You’ve likely heard that stretching is good for increasing performance. You’ve also likely heard that stretching inhibits performance. So which is it? The answer is not so much that one is inherently good or bad, but rather what element of performance is being assessed.
It wasn’t all that long ago that stretching was recommended before and after any sort of physical activity, and running certainly fell into this category. Then studies came out that stated stretching before a workout would diminish performance due to decreased levels of force production.
This focus of this post is to clear up some of this information to help educate you on this topic as it pertains to training yourself and clients, if applicable.
To understand how stretching ‘works,’ it’s important to be aware of two parts of a muscle, the Golgi Tendon Organ (GTO) and the Muscle Spindle. The main function of the GTO is to sense tension at the muscle/tendon junction and regulate muscle tension accordingly so injury does not occur to the muscle and its associated connective tissue.
Muscle spindles are located deep within a muscle. Muscle spindles sense change in muscle length as well as the range of change in length. Changes in length trigger the stretch reflex (also called myotatic reflex). The stretch reflex resists the increase in muscle length by causing a muscle to contract. The more rapidly muscle length increases, the stronger the stretch reflex is. Therefore, the primary function of muscle spindles is to protect the body from injury due to overstretching.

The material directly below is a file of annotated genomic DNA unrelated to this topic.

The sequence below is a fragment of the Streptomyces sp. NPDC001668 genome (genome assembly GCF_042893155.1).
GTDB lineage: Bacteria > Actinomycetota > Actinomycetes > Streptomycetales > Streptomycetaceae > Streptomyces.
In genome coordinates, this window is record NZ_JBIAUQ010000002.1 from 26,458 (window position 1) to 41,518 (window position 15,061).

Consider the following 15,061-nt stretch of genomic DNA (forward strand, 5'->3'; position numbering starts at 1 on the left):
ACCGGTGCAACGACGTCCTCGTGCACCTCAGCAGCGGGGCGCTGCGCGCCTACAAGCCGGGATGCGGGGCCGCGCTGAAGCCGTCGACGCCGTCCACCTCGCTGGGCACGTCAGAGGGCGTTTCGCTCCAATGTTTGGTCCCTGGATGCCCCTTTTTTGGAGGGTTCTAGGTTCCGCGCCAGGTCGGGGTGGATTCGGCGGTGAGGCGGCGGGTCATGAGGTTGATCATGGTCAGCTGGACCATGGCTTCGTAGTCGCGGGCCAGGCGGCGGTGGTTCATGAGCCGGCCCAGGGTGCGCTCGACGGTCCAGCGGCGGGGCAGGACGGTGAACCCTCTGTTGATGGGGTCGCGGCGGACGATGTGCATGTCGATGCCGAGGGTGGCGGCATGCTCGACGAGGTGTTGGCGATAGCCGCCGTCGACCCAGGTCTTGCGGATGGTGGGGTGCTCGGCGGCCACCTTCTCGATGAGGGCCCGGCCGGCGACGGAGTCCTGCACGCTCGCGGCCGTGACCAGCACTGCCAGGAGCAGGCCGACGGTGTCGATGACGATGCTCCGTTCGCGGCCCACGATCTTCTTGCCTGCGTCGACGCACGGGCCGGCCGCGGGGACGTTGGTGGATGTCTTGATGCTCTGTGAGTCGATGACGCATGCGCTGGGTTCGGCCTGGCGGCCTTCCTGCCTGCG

The goal of stretching is to minimize the stretch reflex so that a muscle can be lengthened.
The combination of a muscle and it’s associated tendon is termed the ‘muscle-tendon unit.’ The stiffer the muscle-tendon unit is, the greater the elastic response. In other words, the greater the stiffness of the muscle-tendon unit, the greater the potential energy source is. This is the genesis of the ‘pre-stretching is bad’ theory.
However, if an individual’s flexibility and range of motion does not match the degree of flexibility required for a particular movement, performance decreases and the potential for injury increases. Therefore, the amount of flexibility and range of motion in a particular area should match the amount of flexibility required for the activity being participated in. Substantially more or less flexibility than is required will negatively impact an individual.
TYPES OF STRETCHES
There are three primary types of stretches that one can do themselves:
Static: An individual performs and holds a stretch at the end range of motion (ROM).
When holding a stretch for a relatively long period (> 40 seconds), the muscle spindles become accustomed to the new increase in length and reduce the signals sent to the spinal cord to tell the muscles to contract.
Dynamic: An individual moves a body part at a controlled speed through a ROM that mimics the motions performed while running.
Ballistic: Similar to the dynamic stretch, but the movement is done rapidly with the goal to stretch past the current ROM limit. Due to the speed with which a ballistic stretch is executed, the stretch reflex is triggered and therefore greatly limits the ability of a muscle to stretch. This stretch is not recommended.
Myofascial Release (MFR) is commonly used to describe a process in which tight muscles have compression applied to them to ‘release’ tightness, thus restoring proper function. Myo is a prefix that means muscle and fascial relates to the fascia, which is a thin, web-like sheath that covers muscles. Therefore, the term myofascial release pertains to the reduction of tightness and restrictiveness of muscles and fascia.